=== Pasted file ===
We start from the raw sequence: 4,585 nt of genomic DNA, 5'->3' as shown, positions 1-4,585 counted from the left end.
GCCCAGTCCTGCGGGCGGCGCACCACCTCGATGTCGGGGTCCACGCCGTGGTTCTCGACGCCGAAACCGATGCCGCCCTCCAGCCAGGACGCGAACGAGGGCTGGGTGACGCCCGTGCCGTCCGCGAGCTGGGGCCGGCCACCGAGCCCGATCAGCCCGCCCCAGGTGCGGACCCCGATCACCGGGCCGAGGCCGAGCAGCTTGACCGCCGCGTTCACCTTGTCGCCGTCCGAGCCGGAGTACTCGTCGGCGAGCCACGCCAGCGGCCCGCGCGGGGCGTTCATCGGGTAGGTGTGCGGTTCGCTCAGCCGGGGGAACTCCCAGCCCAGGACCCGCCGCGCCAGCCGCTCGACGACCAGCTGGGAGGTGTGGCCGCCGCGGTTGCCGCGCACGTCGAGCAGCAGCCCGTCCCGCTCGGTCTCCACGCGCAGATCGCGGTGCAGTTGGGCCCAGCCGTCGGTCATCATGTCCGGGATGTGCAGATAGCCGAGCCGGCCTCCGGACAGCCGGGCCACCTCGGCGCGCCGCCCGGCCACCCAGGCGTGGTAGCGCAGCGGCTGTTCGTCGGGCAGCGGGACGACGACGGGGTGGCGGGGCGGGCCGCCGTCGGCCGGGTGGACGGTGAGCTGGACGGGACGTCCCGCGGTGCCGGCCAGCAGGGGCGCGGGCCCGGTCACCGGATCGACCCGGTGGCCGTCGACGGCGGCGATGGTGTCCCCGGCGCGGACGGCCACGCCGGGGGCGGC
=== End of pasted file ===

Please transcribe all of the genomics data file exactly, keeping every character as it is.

We start from the raw sequence: 4,585 nt of genomic DNA, 5'->3' as shown, positions 1-4,585 counted from the left end.
GCCCAGTCCTGCGGGCGGCGCACCACCTCGATGTCGGGGTCCACGCCGTGGTTCTCGACGCCGAAACCGATGCCGCCCTCCAGCCAGGACGCGAACGAGGGCTGGGTGACGCCCGTGCCGTCCGCGAGCTGGGGCCGGCCACCGAGCCCGATCAGCCCGCCCCAGGTGCGGACCCCGATCACCGGGCCGAGGCCGAGCAGCTTGACCGCCGCGTTCACCTTGTCGCCGTCCGAGCCGGAGTACTCGTCGGCGAGCCACGCCAGCGGCCCGCGCGGGGCGTTCATCGGGTAGGTGTGCGGTTCGCTCAGCCGGGGGAACTCCCAGCCCAGGACCCGCCGCGCCAGCCGCTCGACGACCAGCTGGGAGGTGTGGCCGCCGCGGTTGCCGCGCACGTCGAGCAGCAGCCCGTCCCGCTCGGTCTCCACGCGCAGATCGCGGTGCAGTTGGGCCCAGCCGTCGGTCATCATGTCCGGGATGTGCAGATAGCCGAGCCGGCCTCCGGACAGCCGGGCCACCTCGGCGCGCCGCCCGGCCACCCAGGCGTGGTAGCGCAGCGGCTGTTCGTCGGGCAGCGGGACGACGACGGGGTGGCGGGGCGGGCCGCCGTCGGCCGGGTGGACGGTGAGCTGGACGGGACGTCCCGCGGTGCCGGCCAGCAGGGGCGCGGGCCCGGTCACCGGATCGACCCGGTGGCCGTCGACGGCGGCGATGGTGTCCCCGGCGCGGACGGCCACGCCGGGGGCGGC